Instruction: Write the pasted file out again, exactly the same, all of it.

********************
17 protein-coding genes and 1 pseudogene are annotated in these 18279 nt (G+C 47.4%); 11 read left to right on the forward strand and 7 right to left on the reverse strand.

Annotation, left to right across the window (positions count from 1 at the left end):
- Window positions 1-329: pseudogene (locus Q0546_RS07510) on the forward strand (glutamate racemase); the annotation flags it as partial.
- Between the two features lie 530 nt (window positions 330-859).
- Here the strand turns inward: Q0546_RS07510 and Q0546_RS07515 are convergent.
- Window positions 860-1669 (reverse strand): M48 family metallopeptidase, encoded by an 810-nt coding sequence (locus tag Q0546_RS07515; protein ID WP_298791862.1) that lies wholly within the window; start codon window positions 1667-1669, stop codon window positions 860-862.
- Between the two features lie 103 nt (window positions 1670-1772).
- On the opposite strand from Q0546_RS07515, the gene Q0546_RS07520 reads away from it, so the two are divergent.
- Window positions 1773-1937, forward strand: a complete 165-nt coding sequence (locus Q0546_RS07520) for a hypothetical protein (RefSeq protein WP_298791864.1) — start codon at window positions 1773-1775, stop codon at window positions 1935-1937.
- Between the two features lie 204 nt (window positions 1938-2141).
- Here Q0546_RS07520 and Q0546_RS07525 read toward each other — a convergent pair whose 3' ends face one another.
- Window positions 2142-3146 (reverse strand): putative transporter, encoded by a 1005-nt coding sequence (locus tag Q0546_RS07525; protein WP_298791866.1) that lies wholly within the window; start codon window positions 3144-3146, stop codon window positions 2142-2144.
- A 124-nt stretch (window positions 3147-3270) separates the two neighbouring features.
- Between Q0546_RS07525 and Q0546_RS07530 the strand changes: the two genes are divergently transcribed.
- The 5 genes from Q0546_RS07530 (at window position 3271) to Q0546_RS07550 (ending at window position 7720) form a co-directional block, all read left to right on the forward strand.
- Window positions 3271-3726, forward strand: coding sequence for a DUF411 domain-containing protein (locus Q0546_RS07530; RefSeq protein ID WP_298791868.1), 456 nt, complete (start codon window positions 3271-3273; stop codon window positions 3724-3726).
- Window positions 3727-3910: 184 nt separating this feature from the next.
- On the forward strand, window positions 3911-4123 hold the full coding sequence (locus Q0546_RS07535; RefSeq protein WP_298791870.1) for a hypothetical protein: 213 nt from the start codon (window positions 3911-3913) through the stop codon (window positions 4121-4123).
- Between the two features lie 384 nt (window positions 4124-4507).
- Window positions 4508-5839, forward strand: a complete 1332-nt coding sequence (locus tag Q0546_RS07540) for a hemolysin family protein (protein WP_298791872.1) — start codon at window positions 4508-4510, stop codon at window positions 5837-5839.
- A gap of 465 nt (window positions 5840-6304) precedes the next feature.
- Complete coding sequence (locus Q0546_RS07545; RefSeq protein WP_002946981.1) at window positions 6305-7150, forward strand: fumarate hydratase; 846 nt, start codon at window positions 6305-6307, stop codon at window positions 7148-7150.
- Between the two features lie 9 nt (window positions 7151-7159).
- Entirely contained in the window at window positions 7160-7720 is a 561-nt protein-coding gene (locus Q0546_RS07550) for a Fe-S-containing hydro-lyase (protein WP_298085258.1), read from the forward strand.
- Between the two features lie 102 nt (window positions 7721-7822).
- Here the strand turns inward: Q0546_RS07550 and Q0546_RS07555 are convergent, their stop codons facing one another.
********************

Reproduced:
17 protein-coding genes and 1 pseudogene are annotated in these 18279 nt (G+C 47.4%); 11 read left to right on the forward strand and 7 right to left on the reverse strand.

Annotation, left to right across the window (positions count from 1 at the left end):
- Window positions 1-329: pseudogene (locus Q0546_RS07510) on the forward strand (glutamate racemase); the annotation flags it as partial.
- Between the two features lie 530 nt (window positions 330-859).
- Here the strand turns inward: Q0546_RS07510 and Q0546_RS07515 are convergent.
- Window positions 860-1669 (reverse strand): M48 family metallopeptidase, encoded by an 810-nt coding sequence (locus tag Q0546_RS07515; protein ID WP_298791862.1) that lies wholly within the window; start codon window positions 1667-1669, stop codon window positions 860-862.
- Between the two features lie 103 nt (window positions 1670-1772).
- On the opposite strand from Q0546_RS07515, the gene Q0546_RS07520 reads away from it, so the two are divergent.
- Window positions 1773-1937, forward strand: a complete 165-nt coding sequence (locus Q0546_RS07520) for a hypothetical protein (RefSeq protein WP_298791864.1) — start codon at window positions 1773-1775, stop codon at window positions 1935-1937.
- Between the two features lie 204 nt (window positions 1938-2141).
- Here Q0546_RS07520 and Q0546_RS07525 read toward each other — a convergent pair whose 3' ends face one another.
- Window positions 2142-3146 (reverse strand): putative transporter, encoded by a 1005-nt coding sequence (locus tag Q0546_RS07525; protein WP_298791866.1) that lies wholly within the window; start codon window positions 3144-3146, stop codon window positions 2142-2144.
- A 124-nt stretch (window positions 3147-3270) separates the two neighbouring features.
- Between Q0546_RS07525 and Q0546_RS07530 the strand changes: the two genes are divergently transcribed.
- The 5 genes from Q0546_RS07530 (at window position 3271) to Q0546_RS07550 (ending at window position 7720) form a co-directional block, all read left to right on the forward strand.
- Window positions 3271-3726, forward strand: coding sequence for a DUF411 domain-containing protein (locus Q0546_RS07530; RefSeq protein ID WP_298791868.1), 456 nt, complete (start codon window positions 3271-3273; stop codon window positions 3724-3726).
- Window positions 3727-3910: 184 nt separating this feature from the next.
- On the forward strand, window positions 3911-4123 hold the full coding sequence (locus Q0546_RS07535; RefSeq protein WP_298791870.1) for a hypothetical protein: 213 nt from the start codon (window positions 3911-3913) through the stop codon (window positions 4121-4123).
- Between the two features lie 384 nt (window positions 4124-4507).
- Window positions 4508-5839, forward strand: a complete 1332-nt coding sequence (locus tag Q0546_RS07540) for a hemolysin family protein (protein WP_298791872.1) — start codon at window positions 4508-4510, stop codon at window positions 5837-5839.
- A gap of 465 nt (window positions 5840-6304) precedes the next feature.
- Complete coding sequence (locus Q0546_RS07545; RefSeq protein WP_002946981.1) at window positions 6305-7150, forward strand: fumarate hydratase; 846 nt, start codon at window positions 6305-6307, stop codon at window positions 7148-7150.
- Between the two features lie 9 nt (window positions 7151-7159).
- Entirely contained in the window at window positions 7160-7720 is a 561-nt protein-coding gene (locus Q0546_RS07550) for a Fe-S-containing hydro-lyase (protein WP_298085258.1), read from the forward strand.
- Between the two features lie 102 nt (window positions 7721-7822).
- Here the strand turns inward: Q0546_RS07550 and Q0546_RS07555 are convergent, their stop codons facing one another.